In other words, in a world where no one blinks at the existence of a female warrior, why do we assume people would take issue with a female royal heir?

It was mentioned upthread, but it's one of those hit-or-miss things like the fact that Golarion has had guns for several millenia but swords are still the go-to weapons across the world. Gender politics are determined by the plot, and adventurers can be any gender because nobody is going to tell a crazed barbarian woman who can LITERALLY punch a hole through steel with her bare hands what her assigned gender role is.

Also, even if the local plot has gay marriage and perfect gender equality, the queendom needs an heir and a diplomatic marriage, so chances are one of the two daughters of the two separate royal houses is going to be strongly encouraged to grow a penis.

But how much dirty, awkward sex you put in your clean, wholesome violence (predictable joke) is up to the GM and the players. Some people like erotically-charged sexventures that explore the limits of identity, desire, lust and love. Some people prefer completely-genderless suits of armor that hack equally-genderless monsters rather like a basic lego set. The plot and the amount of human(oid) sexuality that shows up in it will vary widely.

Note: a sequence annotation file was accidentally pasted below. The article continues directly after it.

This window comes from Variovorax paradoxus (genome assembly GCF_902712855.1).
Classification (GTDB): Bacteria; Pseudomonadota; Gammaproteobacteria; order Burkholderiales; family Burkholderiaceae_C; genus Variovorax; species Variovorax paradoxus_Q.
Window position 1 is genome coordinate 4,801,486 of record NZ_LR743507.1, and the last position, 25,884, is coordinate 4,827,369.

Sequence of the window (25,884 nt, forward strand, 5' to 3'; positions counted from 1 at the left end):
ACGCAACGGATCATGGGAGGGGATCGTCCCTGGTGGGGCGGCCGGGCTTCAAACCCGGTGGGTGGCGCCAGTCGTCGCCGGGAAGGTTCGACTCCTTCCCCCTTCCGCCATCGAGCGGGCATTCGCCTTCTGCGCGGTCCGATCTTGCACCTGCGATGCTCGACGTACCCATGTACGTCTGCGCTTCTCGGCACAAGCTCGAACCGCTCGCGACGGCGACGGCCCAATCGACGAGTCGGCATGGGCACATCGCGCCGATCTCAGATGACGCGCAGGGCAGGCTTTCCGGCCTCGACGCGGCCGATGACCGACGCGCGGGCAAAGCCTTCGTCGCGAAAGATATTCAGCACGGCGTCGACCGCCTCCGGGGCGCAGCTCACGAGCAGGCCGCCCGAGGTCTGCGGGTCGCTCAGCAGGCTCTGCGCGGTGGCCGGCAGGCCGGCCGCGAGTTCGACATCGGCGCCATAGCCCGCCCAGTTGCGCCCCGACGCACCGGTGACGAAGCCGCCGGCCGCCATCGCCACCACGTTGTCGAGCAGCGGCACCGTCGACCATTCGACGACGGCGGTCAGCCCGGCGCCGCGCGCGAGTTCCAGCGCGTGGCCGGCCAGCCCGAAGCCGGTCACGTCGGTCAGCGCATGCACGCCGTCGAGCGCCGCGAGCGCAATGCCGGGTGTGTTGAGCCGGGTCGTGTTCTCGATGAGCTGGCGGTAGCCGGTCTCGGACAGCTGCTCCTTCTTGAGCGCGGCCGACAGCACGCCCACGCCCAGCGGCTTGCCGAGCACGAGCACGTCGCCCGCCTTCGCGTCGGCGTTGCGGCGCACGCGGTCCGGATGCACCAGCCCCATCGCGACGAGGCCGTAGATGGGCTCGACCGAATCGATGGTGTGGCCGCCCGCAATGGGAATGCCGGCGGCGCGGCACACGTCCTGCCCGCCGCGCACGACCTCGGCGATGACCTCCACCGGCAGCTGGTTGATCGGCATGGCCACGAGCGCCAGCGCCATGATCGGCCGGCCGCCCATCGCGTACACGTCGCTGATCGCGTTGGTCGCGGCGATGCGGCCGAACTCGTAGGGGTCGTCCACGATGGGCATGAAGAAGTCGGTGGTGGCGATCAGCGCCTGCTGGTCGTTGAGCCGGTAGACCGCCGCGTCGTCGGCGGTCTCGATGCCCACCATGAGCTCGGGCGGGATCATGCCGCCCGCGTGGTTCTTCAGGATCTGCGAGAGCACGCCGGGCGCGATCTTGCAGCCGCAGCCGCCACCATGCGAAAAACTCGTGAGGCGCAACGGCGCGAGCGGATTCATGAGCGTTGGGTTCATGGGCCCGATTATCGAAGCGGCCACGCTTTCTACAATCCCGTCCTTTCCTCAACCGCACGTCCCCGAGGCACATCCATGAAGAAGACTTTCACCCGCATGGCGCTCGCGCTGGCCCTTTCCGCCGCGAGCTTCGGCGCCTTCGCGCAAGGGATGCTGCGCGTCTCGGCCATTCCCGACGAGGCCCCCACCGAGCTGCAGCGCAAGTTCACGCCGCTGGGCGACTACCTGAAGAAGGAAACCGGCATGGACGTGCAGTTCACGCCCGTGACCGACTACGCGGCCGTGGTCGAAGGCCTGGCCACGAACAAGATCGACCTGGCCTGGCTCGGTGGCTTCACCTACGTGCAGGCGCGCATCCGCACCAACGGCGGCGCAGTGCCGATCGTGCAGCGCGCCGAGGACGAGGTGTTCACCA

Though the idea of a young noble who ran away to avoid being forced to marry and gender-flip for a hateful, evil member of another house as part of byzantine Taldan politics is growing on me. As a party member or a VIP NPC (to be retrieved or spirited away) they make all sorts of fun ethical dilemmas and bounty-hunter bait.

Silver Crusade Assistant Software Developer

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boring7 wrote:
Though the idea of a young noble who ran away to avoid being forced to marry and gender-flip for a hateful, evil member of another house as part of byzantine Taldan politics is growing on me.

Well, I have enough nightmare fuel for the day.


What? It's just your standard "forced into marriage" plot with a gender-bender twist. :p